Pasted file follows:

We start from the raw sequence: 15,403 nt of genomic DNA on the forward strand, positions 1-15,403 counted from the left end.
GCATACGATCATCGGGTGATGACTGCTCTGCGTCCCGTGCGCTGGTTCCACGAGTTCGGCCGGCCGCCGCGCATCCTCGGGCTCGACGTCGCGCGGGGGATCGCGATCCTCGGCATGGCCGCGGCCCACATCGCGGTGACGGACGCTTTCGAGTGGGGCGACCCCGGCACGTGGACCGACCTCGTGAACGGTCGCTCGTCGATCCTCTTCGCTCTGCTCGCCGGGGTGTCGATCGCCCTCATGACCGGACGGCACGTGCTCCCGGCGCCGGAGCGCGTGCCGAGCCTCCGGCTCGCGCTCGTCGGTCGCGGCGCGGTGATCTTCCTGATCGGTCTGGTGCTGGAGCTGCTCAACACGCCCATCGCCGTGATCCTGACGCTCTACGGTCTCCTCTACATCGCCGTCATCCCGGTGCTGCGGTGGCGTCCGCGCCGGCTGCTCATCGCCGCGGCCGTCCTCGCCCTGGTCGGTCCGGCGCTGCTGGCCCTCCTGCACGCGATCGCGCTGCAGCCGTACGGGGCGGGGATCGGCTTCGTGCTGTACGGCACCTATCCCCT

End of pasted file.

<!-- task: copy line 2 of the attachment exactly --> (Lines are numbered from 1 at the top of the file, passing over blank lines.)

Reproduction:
GCATACGATCATCGGGTGATGACTGCTCTGCGTCCCGTGCGCTGGTTCCACGAGTTCGGCCGGCCGCCGCGCATCCTCGGGCTCGACGTCGCGCGGGGGATCGCGATCCTCGGCATGGCCGCGGCCCACATCGCGGTGACGGACGCTTTCGAGTGGGGCGACCCCGGCACGTGGACCGACCTCGTGAACGGTCGCTCGTCGATCCTCTTCGCTCTGCTCGCCGGGGTGTCGATCGCCCTCATGACCGGACGGCACGTGCTCCCGGCGCCGGAGCGCGTGCCGAGCCTCCGGCTCGCGCTCGTCGGTCGCGGCGCGGTGATCTTCCTGATCGGTCTGGTGCTGGAGCTGCTCAACACGCCCATCGCCGTGATCCTGACGCTCTACGGTCTCCTCTACATCGCCGTCATCCCGGTGCTGCGGTGGCGTCCGCGCCGGCTGCTCATCGCCGCGGCCGTCCTCGCCCTGGTCGGTCCGGCGCTGCTGGCCCTCCTGCACGCGATCGCGCTGCAGCCGTACGGGGCGGGGATCGGCTTCGTGCTGTACGGCACCTATCCCCT